HSBC Will Clients – Who are your “professional” Executors?
If HSBC Bank Trust Company drew up your Will – you may have also appointed them to act as your Executors. These are the people (or in this case the Trust company) appointed to administer your Estate after you have passed away. They are responsible for selling your house, closing your bank accounts and paying the inheritance according to the instructions in your Will.
Many people choose to appoint professional Executors to assist their family and loved ones in dealing with the Probate application and finalising their affairs. This happens typically when either a) your Estate is very complicated and you think it would be too overwhelming, or too much of a burden to your family, or b) for personal reasons you don’t think it would be appropriate to appoint your friends or family to take on the role.
In many cases it is sensible and appropriate to appoint professionals as your Executors. At Ellis Jones we frequently take on this role. However, professionals do of course make a charge for dealing with Estates. If your concern is simply that dealing with the Estate might be a burden – then you can always appoint a loved one and they can, when the time comes, seek as much assistance as they need from solicitors. This approach was recommended by This is Money. The legal fees will be payable from your Estate and not by the Executors personally.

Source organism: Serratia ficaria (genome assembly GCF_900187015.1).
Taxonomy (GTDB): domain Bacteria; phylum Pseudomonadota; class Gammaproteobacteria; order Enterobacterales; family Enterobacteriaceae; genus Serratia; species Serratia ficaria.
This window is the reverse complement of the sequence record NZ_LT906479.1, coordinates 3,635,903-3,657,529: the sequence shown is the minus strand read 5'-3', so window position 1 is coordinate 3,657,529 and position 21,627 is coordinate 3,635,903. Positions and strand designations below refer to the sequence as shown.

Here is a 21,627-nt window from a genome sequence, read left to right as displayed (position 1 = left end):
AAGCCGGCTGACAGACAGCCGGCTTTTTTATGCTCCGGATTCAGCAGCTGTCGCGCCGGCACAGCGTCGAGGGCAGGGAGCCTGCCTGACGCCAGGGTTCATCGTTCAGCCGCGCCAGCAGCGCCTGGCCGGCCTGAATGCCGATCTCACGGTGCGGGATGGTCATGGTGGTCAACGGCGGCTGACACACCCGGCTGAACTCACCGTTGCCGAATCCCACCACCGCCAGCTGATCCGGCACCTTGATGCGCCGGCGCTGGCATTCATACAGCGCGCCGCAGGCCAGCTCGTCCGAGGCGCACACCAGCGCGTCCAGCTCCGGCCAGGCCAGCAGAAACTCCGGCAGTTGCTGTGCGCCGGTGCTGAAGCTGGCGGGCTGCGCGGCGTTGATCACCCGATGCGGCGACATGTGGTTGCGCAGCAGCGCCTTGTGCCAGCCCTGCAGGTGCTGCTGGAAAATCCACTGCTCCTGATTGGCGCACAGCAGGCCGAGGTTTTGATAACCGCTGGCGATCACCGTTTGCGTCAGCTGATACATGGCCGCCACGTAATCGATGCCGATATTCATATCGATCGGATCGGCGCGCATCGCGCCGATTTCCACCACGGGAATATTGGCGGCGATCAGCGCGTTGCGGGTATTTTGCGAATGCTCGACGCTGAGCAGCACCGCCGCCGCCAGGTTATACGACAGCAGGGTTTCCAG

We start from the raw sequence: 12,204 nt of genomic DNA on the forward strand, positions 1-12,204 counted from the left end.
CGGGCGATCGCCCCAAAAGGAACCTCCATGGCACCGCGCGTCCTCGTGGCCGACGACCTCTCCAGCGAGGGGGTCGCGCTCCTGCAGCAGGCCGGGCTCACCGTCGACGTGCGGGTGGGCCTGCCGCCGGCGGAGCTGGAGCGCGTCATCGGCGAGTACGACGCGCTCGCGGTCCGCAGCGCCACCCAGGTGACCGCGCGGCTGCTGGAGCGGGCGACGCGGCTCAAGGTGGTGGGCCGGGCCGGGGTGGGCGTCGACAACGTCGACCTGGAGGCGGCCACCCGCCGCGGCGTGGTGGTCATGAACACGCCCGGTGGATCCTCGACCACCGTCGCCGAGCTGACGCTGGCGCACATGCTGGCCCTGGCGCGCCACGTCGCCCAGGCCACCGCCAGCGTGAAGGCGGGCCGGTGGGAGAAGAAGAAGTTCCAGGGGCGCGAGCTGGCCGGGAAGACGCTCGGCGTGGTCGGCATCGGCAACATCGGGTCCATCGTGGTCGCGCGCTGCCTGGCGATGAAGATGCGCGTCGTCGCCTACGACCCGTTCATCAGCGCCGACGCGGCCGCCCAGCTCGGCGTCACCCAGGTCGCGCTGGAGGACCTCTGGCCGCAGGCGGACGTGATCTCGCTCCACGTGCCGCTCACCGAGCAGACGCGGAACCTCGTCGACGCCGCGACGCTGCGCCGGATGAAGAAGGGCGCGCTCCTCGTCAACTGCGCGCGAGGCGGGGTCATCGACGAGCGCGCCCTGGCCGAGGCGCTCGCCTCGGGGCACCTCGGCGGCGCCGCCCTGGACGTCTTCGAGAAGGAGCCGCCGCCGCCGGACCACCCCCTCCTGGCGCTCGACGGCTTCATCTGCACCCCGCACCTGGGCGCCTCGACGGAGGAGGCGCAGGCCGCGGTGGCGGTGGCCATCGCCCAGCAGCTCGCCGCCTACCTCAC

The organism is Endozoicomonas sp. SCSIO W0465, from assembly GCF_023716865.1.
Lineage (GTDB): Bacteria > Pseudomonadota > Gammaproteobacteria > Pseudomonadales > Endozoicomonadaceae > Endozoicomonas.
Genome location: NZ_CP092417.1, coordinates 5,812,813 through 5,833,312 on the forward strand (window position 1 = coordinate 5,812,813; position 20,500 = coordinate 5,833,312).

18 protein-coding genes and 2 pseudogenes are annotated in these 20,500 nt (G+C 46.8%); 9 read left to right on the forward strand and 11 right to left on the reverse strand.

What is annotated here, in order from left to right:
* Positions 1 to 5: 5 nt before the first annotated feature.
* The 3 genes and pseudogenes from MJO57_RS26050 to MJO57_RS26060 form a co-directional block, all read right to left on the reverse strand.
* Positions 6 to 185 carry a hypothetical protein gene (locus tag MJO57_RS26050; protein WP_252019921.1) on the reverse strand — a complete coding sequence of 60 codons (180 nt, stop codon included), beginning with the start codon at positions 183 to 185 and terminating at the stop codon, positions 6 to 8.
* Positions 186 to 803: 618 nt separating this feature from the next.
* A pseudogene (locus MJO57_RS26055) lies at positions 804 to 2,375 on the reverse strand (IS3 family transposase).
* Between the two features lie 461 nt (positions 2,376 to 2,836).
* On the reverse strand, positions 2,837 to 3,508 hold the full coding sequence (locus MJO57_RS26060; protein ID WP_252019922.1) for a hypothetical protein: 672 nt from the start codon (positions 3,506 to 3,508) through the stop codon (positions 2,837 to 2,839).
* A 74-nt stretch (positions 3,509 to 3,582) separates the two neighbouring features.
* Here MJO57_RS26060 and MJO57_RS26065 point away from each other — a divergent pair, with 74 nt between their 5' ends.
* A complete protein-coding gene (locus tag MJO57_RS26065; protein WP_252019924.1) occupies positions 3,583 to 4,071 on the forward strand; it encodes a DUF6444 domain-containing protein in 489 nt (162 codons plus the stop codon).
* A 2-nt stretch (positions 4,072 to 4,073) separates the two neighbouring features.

Ellis Jones has been advised by several former HSBC Will clients that they have received letters from HSBC advising that they are no longer continuing their Probate Administration service and therefore the clients should appoint alternative Executors. They will post you two Codicils (essentially an addition to your Will). The first automatically appoints a Probate Administration company to act as your Executors instead. The other is left blank for your completion. You are asked simply to sign one document.
Several clients have come to this firm to seek advice as to how best to proceed, understandably wary about appointing a company of which they have no prior knowledge to such an important role, and concerned about the charges their family will incur.
Unlike solicitors (who are regulated by the Solicitors Regulation Authority) Probate Administration companies are not regulated and therefore it is very difficult to complain about the service provided.
There is no requirement for unregulated companies to abide by a code of conduct. This means that unlike solicitors they do not have to act in their client’s best interests and therefore they do not need to ensure that their costs are proportionate to the work undertaken. You will note in the This is Money article above, banks administering Estates were found to charge twice as much as solicitors firms for the same work.
If you do have any queries we would invite you to get in touch, for an open and frank discussion about how you should proceed, not to mention whether your Wills are still relevant and up to date.
The administration of an Estate can be extraordinarily expensive and it is worth doing your research as to your options in appointing Executors.